Welcome back to Hyperbrain.me! I took a break in January (and most of February) to recharge a bit and work on new material. Those tutorials I promised are coming. But first I would like to share with you a bit of what I did in January.
In early January I traveled up to Sweden to master the latest release from my music project V-kaos in Endarker Studio plus also take care of some other administration (there’s always some when you live abroad). Earlier I used to work in a handicraft shop called Korps (they sell fabrics, yarns and other products related to historical reenactment), so I took the chance to go visit my former boss and her family. Already when I worked there we became good friends and stayed in contact ever since, even if I live far away.
Korp, Robban and their children live on a small farm in the countryside outside Söderköping in Sweden. The farm is called Rökstadtorpet. They practically live a fully self-sufficient life where they produce their own meat and dairy products, grow vegetables, herbs and other crops, craft and sew clothes and make most things with their own hands. I look up to people that have this kind of knowledge and have always done so.
For myself I find a ”light” version of the life they live to be enough, since it’s not very easy. Having a lot of animals demands that you or someone else is at home to feed and take care of them at least once a day. Having a few chickens is one thing, but having cows and sheep demands quite another level of work.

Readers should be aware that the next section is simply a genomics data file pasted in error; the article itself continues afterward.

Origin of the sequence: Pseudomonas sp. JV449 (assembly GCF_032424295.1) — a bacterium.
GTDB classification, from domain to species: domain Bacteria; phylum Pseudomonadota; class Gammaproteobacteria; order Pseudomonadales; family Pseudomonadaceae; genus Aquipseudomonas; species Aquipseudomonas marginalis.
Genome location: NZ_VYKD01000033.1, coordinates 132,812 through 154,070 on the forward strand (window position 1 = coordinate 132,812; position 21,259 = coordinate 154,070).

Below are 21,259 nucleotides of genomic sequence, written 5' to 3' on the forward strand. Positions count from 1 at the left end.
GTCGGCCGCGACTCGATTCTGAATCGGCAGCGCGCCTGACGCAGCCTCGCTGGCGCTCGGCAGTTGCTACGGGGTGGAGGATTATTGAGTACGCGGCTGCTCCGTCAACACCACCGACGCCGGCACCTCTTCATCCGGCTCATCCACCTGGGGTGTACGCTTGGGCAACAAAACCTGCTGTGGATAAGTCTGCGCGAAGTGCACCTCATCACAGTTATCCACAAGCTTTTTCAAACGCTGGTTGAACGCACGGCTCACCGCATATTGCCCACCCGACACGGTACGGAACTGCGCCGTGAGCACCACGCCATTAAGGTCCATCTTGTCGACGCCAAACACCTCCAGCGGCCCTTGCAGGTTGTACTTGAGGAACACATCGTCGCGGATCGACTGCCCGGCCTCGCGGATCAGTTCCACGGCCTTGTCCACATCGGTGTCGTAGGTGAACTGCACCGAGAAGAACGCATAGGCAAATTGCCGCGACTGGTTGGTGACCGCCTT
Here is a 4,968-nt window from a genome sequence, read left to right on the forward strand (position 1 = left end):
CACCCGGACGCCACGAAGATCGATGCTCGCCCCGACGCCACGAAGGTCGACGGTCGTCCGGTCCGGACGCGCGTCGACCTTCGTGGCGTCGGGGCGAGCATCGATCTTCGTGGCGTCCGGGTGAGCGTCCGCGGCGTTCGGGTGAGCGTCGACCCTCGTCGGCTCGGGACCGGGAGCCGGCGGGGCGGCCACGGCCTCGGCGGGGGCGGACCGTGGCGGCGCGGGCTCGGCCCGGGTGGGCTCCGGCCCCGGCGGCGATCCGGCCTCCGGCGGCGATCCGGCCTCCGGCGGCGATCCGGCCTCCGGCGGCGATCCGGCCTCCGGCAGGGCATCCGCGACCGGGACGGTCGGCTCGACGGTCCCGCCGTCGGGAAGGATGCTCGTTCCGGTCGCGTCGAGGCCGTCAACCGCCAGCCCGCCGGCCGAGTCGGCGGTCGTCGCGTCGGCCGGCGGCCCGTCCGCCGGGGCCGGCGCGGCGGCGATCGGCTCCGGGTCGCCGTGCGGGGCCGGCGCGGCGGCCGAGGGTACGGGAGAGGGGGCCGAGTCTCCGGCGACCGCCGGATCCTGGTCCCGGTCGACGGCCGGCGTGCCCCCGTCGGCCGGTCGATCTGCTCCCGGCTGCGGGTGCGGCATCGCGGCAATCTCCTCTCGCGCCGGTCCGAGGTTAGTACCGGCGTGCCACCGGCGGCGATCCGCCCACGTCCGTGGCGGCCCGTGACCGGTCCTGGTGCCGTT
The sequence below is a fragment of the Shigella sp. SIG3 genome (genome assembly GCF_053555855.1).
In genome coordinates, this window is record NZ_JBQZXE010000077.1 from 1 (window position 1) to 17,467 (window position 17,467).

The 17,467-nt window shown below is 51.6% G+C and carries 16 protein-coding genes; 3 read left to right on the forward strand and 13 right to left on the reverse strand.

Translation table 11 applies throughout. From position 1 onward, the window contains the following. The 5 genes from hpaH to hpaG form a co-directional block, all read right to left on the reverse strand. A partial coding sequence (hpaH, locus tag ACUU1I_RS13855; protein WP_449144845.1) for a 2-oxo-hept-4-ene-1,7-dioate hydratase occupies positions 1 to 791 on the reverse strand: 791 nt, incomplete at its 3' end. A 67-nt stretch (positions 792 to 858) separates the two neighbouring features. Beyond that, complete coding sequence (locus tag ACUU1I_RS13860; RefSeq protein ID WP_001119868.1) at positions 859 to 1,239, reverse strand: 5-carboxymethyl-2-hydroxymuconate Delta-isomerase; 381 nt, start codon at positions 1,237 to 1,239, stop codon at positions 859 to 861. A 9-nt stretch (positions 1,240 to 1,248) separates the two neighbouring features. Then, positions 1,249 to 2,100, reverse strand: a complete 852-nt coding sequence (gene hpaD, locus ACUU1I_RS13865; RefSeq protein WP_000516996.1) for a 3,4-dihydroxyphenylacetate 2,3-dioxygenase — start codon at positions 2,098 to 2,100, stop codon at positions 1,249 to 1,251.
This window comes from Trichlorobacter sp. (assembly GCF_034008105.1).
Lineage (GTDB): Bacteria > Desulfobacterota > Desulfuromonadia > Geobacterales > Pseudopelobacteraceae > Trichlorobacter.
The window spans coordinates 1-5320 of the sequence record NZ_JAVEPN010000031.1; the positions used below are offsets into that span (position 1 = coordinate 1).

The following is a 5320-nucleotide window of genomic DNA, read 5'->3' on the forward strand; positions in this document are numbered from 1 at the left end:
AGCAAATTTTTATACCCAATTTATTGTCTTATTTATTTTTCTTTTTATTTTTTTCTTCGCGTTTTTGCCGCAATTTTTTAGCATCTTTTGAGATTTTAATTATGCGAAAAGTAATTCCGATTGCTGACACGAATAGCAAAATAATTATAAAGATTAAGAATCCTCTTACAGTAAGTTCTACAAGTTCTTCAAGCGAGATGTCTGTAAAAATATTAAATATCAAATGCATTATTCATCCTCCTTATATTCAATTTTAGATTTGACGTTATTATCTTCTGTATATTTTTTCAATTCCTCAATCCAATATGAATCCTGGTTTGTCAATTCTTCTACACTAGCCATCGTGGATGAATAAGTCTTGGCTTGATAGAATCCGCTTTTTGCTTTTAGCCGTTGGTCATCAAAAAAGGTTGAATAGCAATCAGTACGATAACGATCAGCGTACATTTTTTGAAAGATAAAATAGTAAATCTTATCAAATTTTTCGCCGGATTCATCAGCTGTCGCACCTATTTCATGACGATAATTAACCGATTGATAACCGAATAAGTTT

That said, I do believe that society would have a lot to win from people working together to a larger extent to share this type of responsibility instead of handing over all of our food production on large-scale farmers. I think that people would appreciate their food more and really care about where it comes from and how it has been produced. I also believe that it would be healthy for most people to have more contact with animals and nature for some hours a week.
While visiting I got a quick look into how much actually has to be taken care of daily on a farm. There is always something needing to be done. At the same time you also have the time and possibility to just go out for a horse ride or sit watching the view for a bit. It’s incredibly beautiful around where they live so I understand why they are happy there.
For those of you who read Swedish you can have a look at this article to get to know a bit more about how they live in this family (or use Google translate – or at least have a look at the photos). Korp jokingly told me that people accept that they are a bit ”weird” since they have always been open about how they live from the start. I would rather say that people in general are strange when not realizing how short time ago it was that living the way they do was the norm.
Having knowledge about how to produce your own food or how to slaughter an animal when needing to is something you can always lean back on, even if your life would change in unexpected ways. This is knowledge that never grows old – even if there of course are better methods today than there was around 60-70 years ago.
In the next article I’ll get started on a mini series on the theme compact gardening. I take inspiration from Permaculture principles and urban gardening to show that everyone can get a bit more contact with nature through growing something of their own. All you need is a window, a small balcony or a few square meters of land to get started.
Hope you’ll join me and share what you are doing!